Dallas has an Uptown, a downtown and a West End.
Now developers are rebranding a historic neighborhood on the east side of the central business district as the East Quarter. The name change is part of a redevelopment plan for more than two dozen historic buildings and construction sites near Deep Ellum along Cesar Chavez Boulevard and Commerce and Jackson streets.
At a groundbreaking Thursday, real estate firm Todd Interests unveiled plans for the makeover of 1920s and 1930s buildings.
“This is a neighborhood that’s been over 100 years in the making,” said developer Shawn Todd. “Some think it’s the best-kept secret in our city.”
The pie-shaped Magnolia Oil building that once housed KLIF radio is at the center of the project.
“This will be one of the finest corporate campuses in our city with views of the skyline,” Todd said.
Todd Interests plans to convert most of the 18 brick commercial buildings into a combination of office and retail space. The builder is looking at adding residential projects on some of the vacant lots included in the deal.
Todd is partnering in the development with institutional investors advised by J.P. Morgan Asset Management, the firm that owns Uptown’s landmark Crescent complex and the Trammell Crow Center skyscraper on Ross Avenue.
Dallas architect Omniplan, general contractor Andres Construction and SWA Group are all part of the planning and construction team on the East Quarter project.
Todd Interests disclosed its proposals for the area earlier this year and closed on the purchase of the properties in April.
The acquisition included about 200,000 square feet of buildings acquired from four owners.
Construction will begin immediately to renovate the first of the buildings, which originally housed automotive, manufacturing and equipment firms.
“We’ve already got two leases, and one of them is 30,000 square feet,” Todd said. “We are overrun with people and we haven’t even gone to market yet.”
Todd said he has lined up a new lease with ecommerce software firm OrderMyGear and has renewed a large office lease with marketing firm Tractorbeam.
“We fell in love with these buildings and the history,” said OrderMyGear’s James Skidmore. “We have 80 people on two floors in the building across the street, and we’ve been looking for a place to expand. We are super excited to be part of the growth of this area.”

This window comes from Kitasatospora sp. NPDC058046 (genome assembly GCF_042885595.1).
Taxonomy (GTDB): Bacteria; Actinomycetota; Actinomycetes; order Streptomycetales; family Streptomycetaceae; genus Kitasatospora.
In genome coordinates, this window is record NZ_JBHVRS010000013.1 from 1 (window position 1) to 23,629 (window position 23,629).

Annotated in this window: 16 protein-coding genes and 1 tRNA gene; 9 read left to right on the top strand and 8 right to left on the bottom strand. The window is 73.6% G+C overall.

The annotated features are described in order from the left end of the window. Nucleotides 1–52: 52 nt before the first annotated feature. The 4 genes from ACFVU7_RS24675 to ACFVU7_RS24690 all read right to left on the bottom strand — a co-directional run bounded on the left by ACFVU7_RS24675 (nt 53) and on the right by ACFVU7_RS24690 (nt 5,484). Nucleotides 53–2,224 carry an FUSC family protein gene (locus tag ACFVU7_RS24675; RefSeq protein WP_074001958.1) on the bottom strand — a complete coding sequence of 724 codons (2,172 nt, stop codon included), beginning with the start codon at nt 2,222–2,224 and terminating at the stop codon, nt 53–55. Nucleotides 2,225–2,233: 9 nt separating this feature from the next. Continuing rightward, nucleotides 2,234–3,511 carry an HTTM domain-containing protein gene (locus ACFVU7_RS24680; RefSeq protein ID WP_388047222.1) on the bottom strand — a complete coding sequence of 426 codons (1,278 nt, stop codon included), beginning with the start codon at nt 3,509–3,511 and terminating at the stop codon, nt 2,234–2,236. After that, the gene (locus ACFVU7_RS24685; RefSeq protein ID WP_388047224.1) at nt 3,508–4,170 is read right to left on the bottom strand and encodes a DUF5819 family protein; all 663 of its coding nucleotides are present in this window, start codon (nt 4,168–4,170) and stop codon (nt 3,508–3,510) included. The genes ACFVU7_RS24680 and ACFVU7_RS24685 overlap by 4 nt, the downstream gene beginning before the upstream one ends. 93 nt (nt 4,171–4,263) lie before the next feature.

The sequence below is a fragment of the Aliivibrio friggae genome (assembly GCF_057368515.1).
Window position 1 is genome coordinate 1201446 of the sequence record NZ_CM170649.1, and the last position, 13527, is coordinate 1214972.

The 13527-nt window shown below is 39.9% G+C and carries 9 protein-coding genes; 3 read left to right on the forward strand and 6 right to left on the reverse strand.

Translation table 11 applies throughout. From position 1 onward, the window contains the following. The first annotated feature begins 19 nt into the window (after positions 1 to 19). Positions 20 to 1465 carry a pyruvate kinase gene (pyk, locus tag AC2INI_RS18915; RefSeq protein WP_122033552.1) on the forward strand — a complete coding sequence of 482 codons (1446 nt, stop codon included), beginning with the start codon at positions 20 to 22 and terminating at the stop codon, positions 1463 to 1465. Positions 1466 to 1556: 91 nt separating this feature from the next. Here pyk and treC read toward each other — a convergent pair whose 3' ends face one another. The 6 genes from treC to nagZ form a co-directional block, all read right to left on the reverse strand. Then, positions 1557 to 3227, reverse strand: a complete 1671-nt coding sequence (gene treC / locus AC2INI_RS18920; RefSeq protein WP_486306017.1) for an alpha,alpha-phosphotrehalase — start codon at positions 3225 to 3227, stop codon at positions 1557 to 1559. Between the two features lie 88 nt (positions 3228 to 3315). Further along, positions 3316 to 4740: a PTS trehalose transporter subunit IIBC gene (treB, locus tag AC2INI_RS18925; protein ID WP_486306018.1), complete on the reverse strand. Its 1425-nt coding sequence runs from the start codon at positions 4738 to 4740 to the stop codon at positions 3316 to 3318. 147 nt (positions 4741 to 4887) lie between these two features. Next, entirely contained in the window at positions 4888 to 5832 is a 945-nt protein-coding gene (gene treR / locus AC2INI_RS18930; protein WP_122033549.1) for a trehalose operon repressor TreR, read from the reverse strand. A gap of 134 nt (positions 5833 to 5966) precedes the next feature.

Tractorbeam has been in a building in the district for almost 20 years. When co-founder Eric Benanti heard developers were buying up the area, he worried that they would tear everything down.
“This neighborhood is a weird part in the shadow of downtown — totally undeveloped,” Benanti said.
The developers plan to rent most of the renovated building space to creative, tech and entrepreneurial businesses.
Peloton Commercial Real Estate is leasing the office space.
“It’s not every day we get an assignment like this,” said Peloton’s T.D. Briggs. “People have driven right by these buildings for years and haven’t noticed them. That’s going to change.”
Kourtny Garrett, CEO of economic development group Downtown Dallas Inc., said the East Quarter is one of the last sections of downtown to see a rebirth.
“This is an area that has lacked that neighborhood feel,” Garrett said. “This location helps connect some of our other areas of downtown.
“Look around at where we are today and imagine what it’s going to look like.”
Garrett said the renovations of more than a dozen historic buildings in the East Quarter will enhance the planned Harwood Park to be built at Harwood and Jackson streets.
The almost 4-acre public space is being developed by Parks for Downtown Dallas and the city, and it will include preservation of several historic buildings on the blocks between Commerce Street and the Farmers Market.
“We want to make sure we do the right things with those buildings,” said Parks for Downtown Dallas’ Amy Meadows. “We are taking inspiration from what Todd Interests is doing.”
Todd Interests won’t waste any time with its redevelopment.
“All of this construction will be completed by the end of the year,” Todd said. “We are putting a couple million dollars of improvements into the streetscape out of our pockets.”